The Venezuela economic crisis continues
It would be nice to have good news about the ongoing Venezuela crisis. Unfortunately there isn’t any. Here’s a rundown of what’s currently happening in Venezuela. SPOILER ALERT: It’s all bad.
Venezuelan Military taking control ahead of upcoming protests
As Venezuela descends further into chaos, the Maduro regime isn’t even pretending to be democratic anymore. The military has gained power as the situation has worsened, as Maduro turns to the threat of force in response to his massive unpopularity.
Here’s what Luis Alberto Buttó – Director of the Latin American Centre for Security Studies – had to say about the growing power of the Venezuelan military:
“The military is a preponderant force, politically, economically and in the corporate world, and they’re out to defend their interests. Under these circumstances, democracy is something of a myth, a symbol. It’s not real. And that’s Venezuela’s reality right now.”
Largest protest in the history of Venezuela planned
With the military’s power in mind, the fact that the opposition is planning what could be the largest protest ever in Venezuela raises an important question: How will the military respond?
The protest is being billed as “The taking of Caracas,” and is an effort to show overwhelming support for dramatic change. If the crowd lives up to expectations, and the military responds violently, it could be a disastrous situation. Hopefully, cooler heads will prevail.
Food shortages getting worse for Venezuelans
It’s tough to put the Venezuelan crisis into words, because it’s difficult to imagine how a nation with the largest oil reserves could be running out of food. But that is exactly what’s happening in Venezuela.
How bad is it? A bunch of people broke into a Venezuelan zoo, killed a horse, and ate it. According to reports, only the head and ribs were left.
That is the stuff of nightmares. The magnitude of the Maduro regime’s failure is beyond words.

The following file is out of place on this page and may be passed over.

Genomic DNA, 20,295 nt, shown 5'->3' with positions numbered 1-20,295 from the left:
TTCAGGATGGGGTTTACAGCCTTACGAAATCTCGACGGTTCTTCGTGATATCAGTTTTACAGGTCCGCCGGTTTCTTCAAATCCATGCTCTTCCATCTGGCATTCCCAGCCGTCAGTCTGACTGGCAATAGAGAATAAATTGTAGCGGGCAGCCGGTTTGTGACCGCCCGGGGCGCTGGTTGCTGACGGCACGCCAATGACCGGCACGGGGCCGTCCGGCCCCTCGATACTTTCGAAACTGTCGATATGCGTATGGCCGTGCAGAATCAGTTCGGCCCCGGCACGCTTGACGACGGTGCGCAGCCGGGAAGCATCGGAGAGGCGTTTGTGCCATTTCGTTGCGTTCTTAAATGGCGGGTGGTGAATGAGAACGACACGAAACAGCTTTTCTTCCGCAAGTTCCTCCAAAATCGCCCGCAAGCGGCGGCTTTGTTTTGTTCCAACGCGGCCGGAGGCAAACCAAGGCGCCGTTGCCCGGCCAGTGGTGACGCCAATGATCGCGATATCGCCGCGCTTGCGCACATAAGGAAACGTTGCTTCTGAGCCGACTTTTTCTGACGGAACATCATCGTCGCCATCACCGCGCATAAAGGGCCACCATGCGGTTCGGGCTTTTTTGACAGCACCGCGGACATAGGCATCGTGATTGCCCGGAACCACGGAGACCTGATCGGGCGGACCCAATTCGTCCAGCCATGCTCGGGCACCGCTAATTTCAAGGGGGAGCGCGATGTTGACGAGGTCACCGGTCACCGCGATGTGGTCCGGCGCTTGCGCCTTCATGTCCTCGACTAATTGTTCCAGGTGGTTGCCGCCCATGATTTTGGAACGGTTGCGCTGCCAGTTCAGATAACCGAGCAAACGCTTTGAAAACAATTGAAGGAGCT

The political crisis deepens
The opposition has gathered the necessary signatures to hold a recall vote on failed Venezuelan President Nicholas Maduro. The Maduro-friendly electoral commission is trying to delay the recall referendum until next year, because that delay would mean Maduro’s vice-president takes over, keeping the corrupt regime in power.
The “Taking of Caracas” march is designed to show overwhelming support for a recall vote sooner rather than later, in addition to protesting the living hell Venezuela has become.
Current events in Venezuela leave little hope for the immediate future
What’s happening now in Venezuela is deeply disturbing. Not only is the human suffering immense, but the regime seems to be digging in for a war against its own people.
The Venezuelan Military must stand with the people and allow the democratic process – including a recall referendum vote this year – to go forward. And it must refuse any order to fire on its own people.
The Maduro regime has no legitimacy, and if the military lets it happen, the people of Venezuela will sweep Maduro aside.
Only then will any semblance of rationality, hope, and economic activity return to Venezuela.
Follow Spencer Fernando on Twitter: @SpencerFernando
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